Concept

Morton Halperin

Summary
'Morton H. Halperin' (born June 13, 1938) is a longtime expert on U.S. foreign policy, arms control, civil liberties, and the workings of bureaucracies. He was a senior advisor to the Open Society Foundations, which was founded by George Soros. He served in the Johnson, Nixon, Clinton, and Obama administrations. He has taught at Harvard University and as a visitor at other universities including Columbia, George Washington University, and Yale. He has served in a number of roles with think tanks, including the Center for American Progress, Carnegie Endowment for International Peace, the Council on Foreign Relations, and the Twentieth Century Fund. Halperin was born to a Jewish family on June 13, 1938, in Brooklyn, New York. He graduated from Lafayette High School in Brooklyn and received his BA in political science from Columbia University in 1958. Thereafter, he attended Yale University, where he received an MA in international relations in 1959 and a PhD in the discipline in 1961. Halperin has three sons — David Halperin, Mark Halperin, former senior political analyst for NBC News and MSNBC, and Gary Halperin. He is the brother of Daniel Halperin, the Stanley S. Surrey Professor of Law, Emeritus at Harvard Law School. In 2005, he married Diane Orentlicher, a professor of international law at the American University Washington College of Law. Orentlicher formerly served as a deputy in the Office of War Crimes in the U.S. Department of State. Halperin began his career in academia as a research associate at the Harvard Center for International Affairs (1960–66). He was an instructor in government at Harvard (1961-1963) and an assistant professor of government (1964-1966). From 1966 to 1967, Halperin served as a special assistant to the Assistant Secretary of Defense for International Security Affairs. At 29-years-old, from 1967 to 1969, he became the youngest ever Deputy Assistant Secretary of Defense for International Security Affairs (Policy, Planning, and Arms Control). He joined the National Security Council in 1969 as the director of policy planning.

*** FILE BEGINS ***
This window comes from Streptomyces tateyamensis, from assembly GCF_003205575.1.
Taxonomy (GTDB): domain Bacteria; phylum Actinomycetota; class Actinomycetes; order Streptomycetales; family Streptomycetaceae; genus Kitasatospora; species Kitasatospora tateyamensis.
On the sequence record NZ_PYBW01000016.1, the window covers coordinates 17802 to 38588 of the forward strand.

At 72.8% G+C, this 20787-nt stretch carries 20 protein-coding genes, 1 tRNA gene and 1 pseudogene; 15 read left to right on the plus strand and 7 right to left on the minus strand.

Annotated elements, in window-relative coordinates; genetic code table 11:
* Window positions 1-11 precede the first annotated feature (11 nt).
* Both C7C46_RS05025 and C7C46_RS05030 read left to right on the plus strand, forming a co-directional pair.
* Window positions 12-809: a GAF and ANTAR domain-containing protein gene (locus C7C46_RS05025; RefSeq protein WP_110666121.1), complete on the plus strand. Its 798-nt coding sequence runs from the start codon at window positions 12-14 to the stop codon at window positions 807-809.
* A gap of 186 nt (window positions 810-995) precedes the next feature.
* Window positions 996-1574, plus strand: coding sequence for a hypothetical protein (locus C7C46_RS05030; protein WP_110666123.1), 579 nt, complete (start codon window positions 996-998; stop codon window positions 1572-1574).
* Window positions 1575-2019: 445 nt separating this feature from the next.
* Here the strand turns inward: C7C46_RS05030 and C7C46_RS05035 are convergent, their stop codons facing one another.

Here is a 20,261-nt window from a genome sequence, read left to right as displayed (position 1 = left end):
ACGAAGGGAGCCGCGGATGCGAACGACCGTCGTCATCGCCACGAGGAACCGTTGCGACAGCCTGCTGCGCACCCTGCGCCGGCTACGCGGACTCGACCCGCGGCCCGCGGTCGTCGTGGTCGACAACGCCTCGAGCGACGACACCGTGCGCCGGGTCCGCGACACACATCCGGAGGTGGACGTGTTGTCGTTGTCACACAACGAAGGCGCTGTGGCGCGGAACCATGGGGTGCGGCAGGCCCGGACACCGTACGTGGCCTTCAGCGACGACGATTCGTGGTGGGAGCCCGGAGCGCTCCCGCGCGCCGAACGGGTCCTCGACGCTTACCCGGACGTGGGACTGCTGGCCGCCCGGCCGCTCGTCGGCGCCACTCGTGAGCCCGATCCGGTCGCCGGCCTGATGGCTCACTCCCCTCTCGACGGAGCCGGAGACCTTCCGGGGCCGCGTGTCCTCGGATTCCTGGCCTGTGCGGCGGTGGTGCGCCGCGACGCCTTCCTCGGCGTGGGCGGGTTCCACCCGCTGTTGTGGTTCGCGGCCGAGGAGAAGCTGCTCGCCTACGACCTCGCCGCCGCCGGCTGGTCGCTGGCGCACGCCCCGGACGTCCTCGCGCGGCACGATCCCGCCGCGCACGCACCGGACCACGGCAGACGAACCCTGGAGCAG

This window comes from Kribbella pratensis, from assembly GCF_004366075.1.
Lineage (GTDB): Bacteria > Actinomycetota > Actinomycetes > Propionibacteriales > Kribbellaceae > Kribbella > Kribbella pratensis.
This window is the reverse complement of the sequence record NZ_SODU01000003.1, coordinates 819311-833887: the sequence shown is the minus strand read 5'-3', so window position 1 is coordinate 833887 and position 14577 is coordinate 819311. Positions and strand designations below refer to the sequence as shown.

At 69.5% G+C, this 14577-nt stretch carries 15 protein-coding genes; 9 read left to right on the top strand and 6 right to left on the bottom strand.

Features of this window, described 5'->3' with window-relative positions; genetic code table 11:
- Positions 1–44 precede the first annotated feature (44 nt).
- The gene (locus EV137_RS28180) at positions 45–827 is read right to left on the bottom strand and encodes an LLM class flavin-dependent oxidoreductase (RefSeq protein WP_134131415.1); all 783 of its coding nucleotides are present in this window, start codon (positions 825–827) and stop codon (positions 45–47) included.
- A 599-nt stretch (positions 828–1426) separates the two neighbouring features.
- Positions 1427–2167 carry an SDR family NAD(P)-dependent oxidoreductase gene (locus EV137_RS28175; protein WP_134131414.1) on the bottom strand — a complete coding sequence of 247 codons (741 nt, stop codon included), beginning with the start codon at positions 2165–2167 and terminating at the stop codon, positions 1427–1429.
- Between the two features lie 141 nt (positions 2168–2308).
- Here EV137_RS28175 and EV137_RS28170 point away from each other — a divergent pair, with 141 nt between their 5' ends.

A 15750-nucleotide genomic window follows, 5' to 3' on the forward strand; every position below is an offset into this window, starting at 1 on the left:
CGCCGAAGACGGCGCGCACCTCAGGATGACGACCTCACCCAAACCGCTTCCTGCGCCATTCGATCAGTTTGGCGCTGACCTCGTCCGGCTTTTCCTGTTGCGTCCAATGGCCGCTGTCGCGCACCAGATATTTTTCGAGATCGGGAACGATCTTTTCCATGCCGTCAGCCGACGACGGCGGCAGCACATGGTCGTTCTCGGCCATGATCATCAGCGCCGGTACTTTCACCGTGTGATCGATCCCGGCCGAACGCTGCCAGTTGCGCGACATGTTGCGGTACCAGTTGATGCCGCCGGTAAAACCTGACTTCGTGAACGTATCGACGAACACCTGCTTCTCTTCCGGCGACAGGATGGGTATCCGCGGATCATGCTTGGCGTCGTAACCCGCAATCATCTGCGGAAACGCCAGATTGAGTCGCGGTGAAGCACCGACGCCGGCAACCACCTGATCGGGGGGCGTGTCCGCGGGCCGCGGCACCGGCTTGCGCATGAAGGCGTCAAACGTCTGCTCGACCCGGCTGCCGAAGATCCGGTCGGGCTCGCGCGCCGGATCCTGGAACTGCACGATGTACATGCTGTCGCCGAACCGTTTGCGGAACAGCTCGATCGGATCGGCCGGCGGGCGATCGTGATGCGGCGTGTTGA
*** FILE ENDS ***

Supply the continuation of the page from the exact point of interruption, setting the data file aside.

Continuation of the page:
About this result
This page is automatically generated and may contain information that is not correct, complete, up-to-date, or relevant to your search query. The same applies to every other page on this website. Please make sure to verify the information with EPFL's official sources.